On the heels of Michigan launching online poker, the once placid political waters have begun to churn in two other states in its neighborhood. In the past week, both North Dakota and Illinois have taken small steps closer to bringing online poker to their respective states.
In “The Peace Garden State,” a bill introduced by Rep. Jim Kasper (R) passed the house on Tuesday, while “The Prairie State” saw state representatives Robert Rita and Jonathan Carroll introduce a bill that seeks to fast-track online gaming.
North Dakota People to Decide
On Tuesday, February 24, the North Dakota House of Representatives passed Rep. Jim Kasper’s House Concurrent Resolution 3012 by a vote of 54-40. The bill, which was first covered by PokerNews here, sought to pose a question – whether or not citizens want online poker – on the November 2022 general election ballot.
In addition, Representatives passed House Concurrent Resolution 3032 by a vote of 70-24. That resolution sought to put the issue of sports betting on the general ballot. Now that both have passed, they’ll make their way to the Senate for another vote. The Senate is on recess until March 3, and Kasper told PokerNews a vote could come as soon as a week or two after that.
Traditionally, North Dakota has been resistant to gaming expansion. For instance, they resisted a state lottery for 12 years prior to approving one in 2002. Similarly, the idea of online poker in North Dakota was first introduced by Rep. Kasper 16 years ago but ultimately failed due to concerns regarding the Wire Act, concerns that are no longer applicable after a recent court ruling.
With politicians have been split on the issue and essentially in a stalemate, lawmakers have decided to let the voters decide.
“There are thousands of people in the state of North Dakota who are playing online poker. It’s not regulated. It’s not taxed. We don’t know for sure if the machines are fair or not because we don’t know anything about it,” Rep. Kasper said during a brief discussion prior to the house vote.
Also passing was House Bill 1389, which provided the framework on how to license online poker in the state if voters do in fact want it. According to that bill, the attorney general would be responsible for licensing and regulation. There would be a paltry $10,000 one-time licensing fee with an annual renewal fee of $5,000.
Here are some other details highlighted in House Bill 1389:
- Players would be required to be 21 years or older to play online poker.
- A tax of 10 percent of adjusted gross proceeds to be paid on a monthly basis
- A fund would be established with 10 percent of annual transfers from internet poker benefitting problem gamblers, 50 percent to support schools,
- Poker games listed in the bill include Texas hold’em, Omaha, Omaha high/low, draw, stud, low ball, and “any combination of these games, or any other similar poker game.”
Is Illinois on Fast Track to Online Gaming?
Last Friday in Illinois, Democratic state representatives Robert Rita and Jonathan Carroll introduced HB 3142, which seeks to launch online gaming by creating the Internet Gaming Act (IGA).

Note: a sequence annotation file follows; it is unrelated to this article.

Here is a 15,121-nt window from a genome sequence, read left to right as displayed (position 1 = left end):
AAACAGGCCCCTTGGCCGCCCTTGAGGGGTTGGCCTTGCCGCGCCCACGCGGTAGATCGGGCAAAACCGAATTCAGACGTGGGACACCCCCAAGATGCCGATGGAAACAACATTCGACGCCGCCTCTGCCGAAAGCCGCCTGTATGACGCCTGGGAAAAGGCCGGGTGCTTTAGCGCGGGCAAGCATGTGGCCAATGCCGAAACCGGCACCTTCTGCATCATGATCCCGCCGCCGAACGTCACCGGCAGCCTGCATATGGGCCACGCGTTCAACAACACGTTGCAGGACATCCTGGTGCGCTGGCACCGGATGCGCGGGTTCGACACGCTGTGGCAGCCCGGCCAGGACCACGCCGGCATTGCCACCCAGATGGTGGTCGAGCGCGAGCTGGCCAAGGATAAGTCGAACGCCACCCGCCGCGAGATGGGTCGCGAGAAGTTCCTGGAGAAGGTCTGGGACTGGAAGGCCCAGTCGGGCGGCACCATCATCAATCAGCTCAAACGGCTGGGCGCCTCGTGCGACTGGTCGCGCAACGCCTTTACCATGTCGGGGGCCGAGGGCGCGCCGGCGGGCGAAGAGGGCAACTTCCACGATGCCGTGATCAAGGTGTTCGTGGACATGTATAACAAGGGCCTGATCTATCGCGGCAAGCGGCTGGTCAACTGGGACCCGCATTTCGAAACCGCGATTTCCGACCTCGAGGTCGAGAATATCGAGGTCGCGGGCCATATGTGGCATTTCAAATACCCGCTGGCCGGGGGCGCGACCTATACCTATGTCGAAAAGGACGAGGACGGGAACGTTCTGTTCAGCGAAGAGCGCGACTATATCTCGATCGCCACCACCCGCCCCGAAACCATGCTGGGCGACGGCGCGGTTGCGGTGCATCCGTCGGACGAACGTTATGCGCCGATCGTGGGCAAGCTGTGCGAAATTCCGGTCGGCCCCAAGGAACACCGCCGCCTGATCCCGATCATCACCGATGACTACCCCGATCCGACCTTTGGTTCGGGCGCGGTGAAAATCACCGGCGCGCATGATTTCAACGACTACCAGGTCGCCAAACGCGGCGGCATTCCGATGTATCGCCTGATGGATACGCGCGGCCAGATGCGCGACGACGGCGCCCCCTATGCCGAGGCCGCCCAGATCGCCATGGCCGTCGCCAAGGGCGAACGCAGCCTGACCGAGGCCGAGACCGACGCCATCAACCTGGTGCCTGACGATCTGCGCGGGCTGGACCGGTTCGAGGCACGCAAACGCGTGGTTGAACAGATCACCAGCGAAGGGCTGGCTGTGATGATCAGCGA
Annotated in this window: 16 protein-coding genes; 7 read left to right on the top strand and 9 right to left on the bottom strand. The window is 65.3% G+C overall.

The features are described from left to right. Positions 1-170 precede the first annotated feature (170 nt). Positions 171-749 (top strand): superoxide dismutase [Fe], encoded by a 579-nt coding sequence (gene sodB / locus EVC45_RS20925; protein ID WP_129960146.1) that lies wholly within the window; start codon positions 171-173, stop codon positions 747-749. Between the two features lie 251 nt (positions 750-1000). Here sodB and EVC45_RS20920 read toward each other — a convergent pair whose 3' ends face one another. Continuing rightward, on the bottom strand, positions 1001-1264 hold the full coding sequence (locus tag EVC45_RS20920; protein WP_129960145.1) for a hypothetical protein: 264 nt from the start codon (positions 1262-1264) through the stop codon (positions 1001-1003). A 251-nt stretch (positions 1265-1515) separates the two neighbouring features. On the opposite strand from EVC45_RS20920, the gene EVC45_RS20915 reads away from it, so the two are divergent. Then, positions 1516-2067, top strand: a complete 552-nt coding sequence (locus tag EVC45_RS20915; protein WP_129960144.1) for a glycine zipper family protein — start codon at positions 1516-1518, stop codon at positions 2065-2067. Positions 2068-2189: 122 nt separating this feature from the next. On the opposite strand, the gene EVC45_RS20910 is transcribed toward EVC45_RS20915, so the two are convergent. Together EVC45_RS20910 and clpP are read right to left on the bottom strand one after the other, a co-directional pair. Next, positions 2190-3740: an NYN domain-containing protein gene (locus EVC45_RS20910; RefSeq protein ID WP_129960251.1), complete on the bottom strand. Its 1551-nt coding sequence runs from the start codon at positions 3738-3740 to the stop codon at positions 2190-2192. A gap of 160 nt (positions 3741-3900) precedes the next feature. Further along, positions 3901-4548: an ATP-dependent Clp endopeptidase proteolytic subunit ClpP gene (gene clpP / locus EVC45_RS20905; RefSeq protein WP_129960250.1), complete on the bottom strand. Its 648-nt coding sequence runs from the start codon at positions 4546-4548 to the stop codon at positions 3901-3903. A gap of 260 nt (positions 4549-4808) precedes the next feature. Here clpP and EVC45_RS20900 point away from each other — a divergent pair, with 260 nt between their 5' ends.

“Representative Bob Rita introduced the bill. I signed on because I’ve heard from several of my constituents on this issue and I agree it is time we do this as a state,” Rep. Carroll told PokerNews. “It will go through committee and hopefully come to the floor for a vote. I think it should get strong support. There’s been a lot of support from constituents and others. I feel very good about this bill.”
Nearly a year ago on March 9, 2020, Illinois took its first legal sports bet, which is currently available in the state in both retail and online formats. The pandemic threw a big wrench in the launch and stymied growth given bettors we required to create an account in person, a requirement waived by Governor J.B. Pritzker on several occasions.
The new bill, which was reported on and analyzed by Dan Katz of pokernewsdaily.com, highlights something most other states do not – speed. While many states take months or even years to go from legislation passing to an actual launch, HB 3142 would require the Illinois Gaming Board to establish regulations within 90 days.
To expedite the process, the bill encourages the governing entity to follow any blueprints already laid out by other states. Also, in the name of expediency, any company that already has a sports betting license and applies for a casino and/or poker license must be granted a one-year temporary license within 30 days.
The bill allows for 13 licenses, one each for the state’s trio of racetracks and 10 brick-and-mortar casinos. Each licensee, which would cost a practical $500,000 with a $250,000 four-year renewal fee, would be allowed to operate three skins. The tax rate established by the bill is 12 percent of adjusted gross gaming revenue.
Finally, the cherry on top of HB 3142 is that the Internet Gaming Act would approve for interstate gaming compacts, meaning the sixth-largest state with a population of more than 12.6 million, could potentially link up with Nevada, New Jersey, and Delaware, which already benefit from such a compact. Michigan is expected to enter such compacts at the end of March, and while Pennsylvania is legally allowed to be a part of interstate gaming compacts, they have yet to dive in.
The bill will now be considered by a committee that will determine whether or not it should be considered for a floor vote.